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5th-Nov-2018 07:39 pm - Suspect in 1982 Hyde Park bombing arrested over earlier fatal blast

John Downey held in Ireland for questioning about 1972 Fermanagh explosion

Rory Carroll
The Guardian
5 Nov 2018

**See also this story on the Hyde Park bombing


John Downey outside the Old Bailey in 2014 (Photograph: Mark Thomas/Rex)

A man accused of murdering four soldiers in an IRA bomb attack in London’s Hyde Park in 1982 has been arrested on suspicion of murdering two other soldiers in a separate attack.

Members of the Garda Síochána and the Northern Ireland police service (PSNI) arrested John Downey, 66, on Monday night in Co Donegal, in the Republic of Ireland, in a joint operation. He is due to appear at the high court in Dublin on Tuesday and is expected to face extradition proceedings.

It is understood that Downey was arrested on suspicion of abetting an explosion and of murdering Lance Corporal Alfred Johnston, 32, and Private James Eames, 33, two soldiers from the Ulster Defence Regiment (UDR), in Co Fermanagh in Northern Ireland in 1972.

The arrest was a dramatic reversal of fortune for Downey. He walked free from the Old Bailey in February 2014 after his trial for the Hyde Park murders collapsed because of a secret letter from the British government that gave him a guarantee he would not face trial, a revelation that caused uproar.


The bodies of horses of the Household Cavalry lie in the road following the Hyde Park bomb attack (Corbis)

Downey’s lawyers argued that he should not face trial because he was one of 187 IRA suspects who were sent letters giving “a clear and unequivocal assurance” that they were no longer wanted by any police force in the UK. The British government gave the assurance in return for the IRA’s promise to decommission its arms as part of the Good Friday peace deal.

Downey had pleaded not guilty to the murder of four soldiers from the Household Cavalry who died in the blast on 20 July 1982, along with seven of their horses. The bomb had been concealed in a car and was detonated as the soldiers rode past on ceremonial duties.

Supporters and relatives of the four soldiers – Trooper Simon Tipper, 19, Lance Corporal Jeffrey Young, 19, Squadron Quartermaster Corporal Roy Bright, 36, and Lieutenant Anthony Daly, 23 – condemned Downey’s release and vowed to continue to fight to see justice done.

The victims’ families are pursuing a civil action against Downey, seeking financial compensation and pushing for a finding that he was liable for what happened.

Monday’s arrest, however, related to the deaths of the UDR soldiers a decade before the Hyde Park attack. Johnston and Eames died when an IRA bomb exploded in a car they were checking in Enniskillen on 25 August 1972. Their families have been kept informed of developments.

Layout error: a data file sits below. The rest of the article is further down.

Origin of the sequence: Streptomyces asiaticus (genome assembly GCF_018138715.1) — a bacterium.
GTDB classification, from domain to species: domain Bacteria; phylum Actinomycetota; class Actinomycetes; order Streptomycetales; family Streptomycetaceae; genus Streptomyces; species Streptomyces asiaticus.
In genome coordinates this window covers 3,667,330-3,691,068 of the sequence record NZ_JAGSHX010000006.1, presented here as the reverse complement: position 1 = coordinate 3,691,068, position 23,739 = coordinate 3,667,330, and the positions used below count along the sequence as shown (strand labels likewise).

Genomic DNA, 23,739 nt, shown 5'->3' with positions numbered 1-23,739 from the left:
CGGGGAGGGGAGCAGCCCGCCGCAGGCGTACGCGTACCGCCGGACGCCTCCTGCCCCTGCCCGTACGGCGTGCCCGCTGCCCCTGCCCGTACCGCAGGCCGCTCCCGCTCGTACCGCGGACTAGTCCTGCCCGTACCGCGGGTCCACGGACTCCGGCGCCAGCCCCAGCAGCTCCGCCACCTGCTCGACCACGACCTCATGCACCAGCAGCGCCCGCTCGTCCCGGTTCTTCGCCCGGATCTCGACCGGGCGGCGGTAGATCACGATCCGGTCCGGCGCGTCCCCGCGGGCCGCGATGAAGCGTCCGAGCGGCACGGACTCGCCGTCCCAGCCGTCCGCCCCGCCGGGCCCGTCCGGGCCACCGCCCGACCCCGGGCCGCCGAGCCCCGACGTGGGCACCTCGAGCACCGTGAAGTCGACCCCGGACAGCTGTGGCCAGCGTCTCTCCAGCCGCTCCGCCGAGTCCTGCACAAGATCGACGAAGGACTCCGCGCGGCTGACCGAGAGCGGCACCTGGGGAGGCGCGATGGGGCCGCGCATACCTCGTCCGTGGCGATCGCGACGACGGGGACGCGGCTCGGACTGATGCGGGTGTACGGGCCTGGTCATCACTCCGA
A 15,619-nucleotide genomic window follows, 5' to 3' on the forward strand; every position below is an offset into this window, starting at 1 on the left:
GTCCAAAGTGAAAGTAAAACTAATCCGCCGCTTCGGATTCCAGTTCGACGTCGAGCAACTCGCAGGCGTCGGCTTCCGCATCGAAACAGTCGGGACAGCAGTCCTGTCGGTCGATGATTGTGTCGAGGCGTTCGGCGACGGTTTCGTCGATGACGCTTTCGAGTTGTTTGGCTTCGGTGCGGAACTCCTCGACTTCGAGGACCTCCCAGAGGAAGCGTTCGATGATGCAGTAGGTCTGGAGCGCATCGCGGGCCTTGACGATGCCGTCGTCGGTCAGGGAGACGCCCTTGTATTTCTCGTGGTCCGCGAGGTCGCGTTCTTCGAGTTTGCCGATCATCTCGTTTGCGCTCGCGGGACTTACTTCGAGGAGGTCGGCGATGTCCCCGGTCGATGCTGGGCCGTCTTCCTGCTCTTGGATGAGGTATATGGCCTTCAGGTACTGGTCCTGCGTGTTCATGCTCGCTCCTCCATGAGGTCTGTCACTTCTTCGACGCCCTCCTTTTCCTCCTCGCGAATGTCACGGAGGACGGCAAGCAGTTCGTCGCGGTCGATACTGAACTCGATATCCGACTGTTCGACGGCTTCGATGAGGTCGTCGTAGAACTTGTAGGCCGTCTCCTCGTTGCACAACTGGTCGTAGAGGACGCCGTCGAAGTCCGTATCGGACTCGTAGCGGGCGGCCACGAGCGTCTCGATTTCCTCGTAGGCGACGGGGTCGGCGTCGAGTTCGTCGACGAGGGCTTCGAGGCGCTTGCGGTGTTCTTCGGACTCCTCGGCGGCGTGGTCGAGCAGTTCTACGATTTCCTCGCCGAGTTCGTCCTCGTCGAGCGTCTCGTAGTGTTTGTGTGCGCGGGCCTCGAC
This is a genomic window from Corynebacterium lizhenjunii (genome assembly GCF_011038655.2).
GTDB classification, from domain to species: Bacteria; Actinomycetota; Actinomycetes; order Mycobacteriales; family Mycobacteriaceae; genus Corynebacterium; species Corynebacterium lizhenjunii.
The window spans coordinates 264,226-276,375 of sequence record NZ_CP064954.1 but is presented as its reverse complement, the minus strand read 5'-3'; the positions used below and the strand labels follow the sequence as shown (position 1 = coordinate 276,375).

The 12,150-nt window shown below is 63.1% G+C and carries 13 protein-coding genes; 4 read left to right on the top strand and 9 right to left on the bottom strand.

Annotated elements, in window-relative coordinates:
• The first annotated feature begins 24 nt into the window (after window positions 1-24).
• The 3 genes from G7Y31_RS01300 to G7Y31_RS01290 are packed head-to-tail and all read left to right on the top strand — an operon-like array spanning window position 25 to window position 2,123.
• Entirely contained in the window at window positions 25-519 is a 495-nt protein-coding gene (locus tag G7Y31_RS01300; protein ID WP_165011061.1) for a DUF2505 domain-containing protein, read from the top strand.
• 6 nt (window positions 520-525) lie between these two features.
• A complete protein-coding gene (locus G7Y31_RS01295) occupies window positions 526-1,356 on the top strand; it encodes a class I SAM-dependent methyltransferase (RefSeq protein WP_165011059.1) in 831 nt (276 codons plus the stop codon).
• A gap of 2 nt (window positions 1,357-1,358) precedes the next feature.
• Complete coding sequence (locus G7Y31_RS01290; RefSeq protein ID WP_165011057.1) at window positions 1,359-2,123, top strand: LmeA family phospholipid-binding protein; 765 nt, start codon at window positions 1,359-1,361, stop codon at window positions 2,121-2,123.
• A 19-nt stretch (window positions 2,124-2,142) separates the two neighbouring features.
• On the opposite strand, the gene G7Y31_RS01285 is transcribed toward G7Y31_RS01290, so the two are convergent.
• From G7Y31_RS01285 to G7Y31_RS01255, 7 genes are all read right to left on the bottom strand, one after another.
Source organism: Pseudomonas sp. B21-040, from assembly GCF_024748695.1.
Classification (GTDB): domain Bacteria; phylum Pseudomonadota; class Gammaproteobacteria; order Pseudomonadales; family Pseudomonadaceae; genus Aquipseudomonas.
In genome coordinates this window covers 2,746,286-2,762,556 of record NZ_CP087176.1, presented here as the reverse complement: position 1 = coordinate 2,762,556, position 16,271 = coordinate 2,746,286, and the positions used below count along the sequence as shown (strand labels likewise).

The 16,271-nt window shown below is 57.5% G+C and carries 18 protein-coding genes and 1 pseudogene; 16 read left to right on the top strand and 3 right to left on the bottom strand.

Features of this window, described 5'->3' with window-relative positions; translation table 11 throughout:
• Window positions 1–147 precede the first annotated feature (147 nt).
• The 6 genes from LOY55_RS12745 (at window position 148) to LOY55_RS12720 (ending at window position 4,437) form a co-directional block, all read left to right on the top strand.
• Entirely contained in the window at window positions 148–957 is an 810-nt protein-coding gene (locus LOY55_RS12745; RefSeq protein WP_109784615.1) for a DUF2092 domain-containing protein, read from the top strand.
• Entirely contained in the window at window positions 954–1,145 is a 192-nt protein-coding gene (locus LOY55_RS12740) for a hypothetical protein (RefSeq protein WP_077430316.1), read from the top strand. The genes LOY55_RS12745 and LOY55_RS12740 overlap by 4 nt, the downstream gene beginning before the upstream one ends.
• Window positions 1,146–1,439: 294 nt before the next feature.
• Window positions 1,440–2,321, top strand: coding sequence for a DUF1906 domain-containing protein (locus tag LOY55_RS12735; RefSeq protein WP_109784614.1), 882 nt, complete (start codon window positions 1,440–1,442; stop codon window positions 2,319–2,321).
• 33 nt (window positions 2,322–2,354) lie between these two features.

The PSNI reopened an investigation into the attack several months after the collapse of Old Bailey trial, leading to the joint operation with police in Donegal.

“Members of An Garda Síochána attached to the National Bureau of Criminal Intelligence arrested a 66-year-old male this evening, 5 November, in Donegal on foot of a European arrest warrant and is expected to appear before the high court in Dublin tomorrow 6 November 2018,” the Garda Síochána said in a statement.

The arrest will add pressure on authorities to pursue other alleged IRA men who were given so-called on-the-run (OTR) letters by Tony Blair’s government. Critics labelled them a “get out of jail free card”, but officials said they were part of an administrative scheme that merely informed recipients of statements of fact.

Arlene Foster, the leader of the Democratic Unionist party, welcomed Monday’s arrest.

2nd-May-2014 12:48 am - On the Run letters could be withdrawn, committee told
30 April 2014
**Video onsite

1982 IRA Hyde Park bombing in London

On the Run letters could be withdrawn if it is found they were sent in error, according to a key advisor to the attorney general.

Kevin McGinty was giving evidence to the Northern Ireland Affairs Committee about letters issued to republican paramilitary suspects.

Mr McGinty also said the On The Runs scheme was "not corrupt".

However, he said it was "damaging to the criminal justice system".

On The Runs is the term used to refer to people who are suspected of, but who have not been charged or convicted of paramilitary offences during the Troubles.

Controversy over the scheme emerged in February, when the trial of John Downey, the man charged with carrying out the 1982 IRA Hyde Park bombing in London, was halted.

The trial judge said the case could not continue because Mr Downey had received a government letter, mistakenly saying he was not wanted for questioning by police.

It later emerged that about 200 letters had been sent to republican paramilitary suspects.

On Wednesday, Mr McGinty, who was involved with the scheme, told the committee he believed letters that were mistakenly issued telling republicans they were not wanted by the police for questioning or arrest could be withdrawn.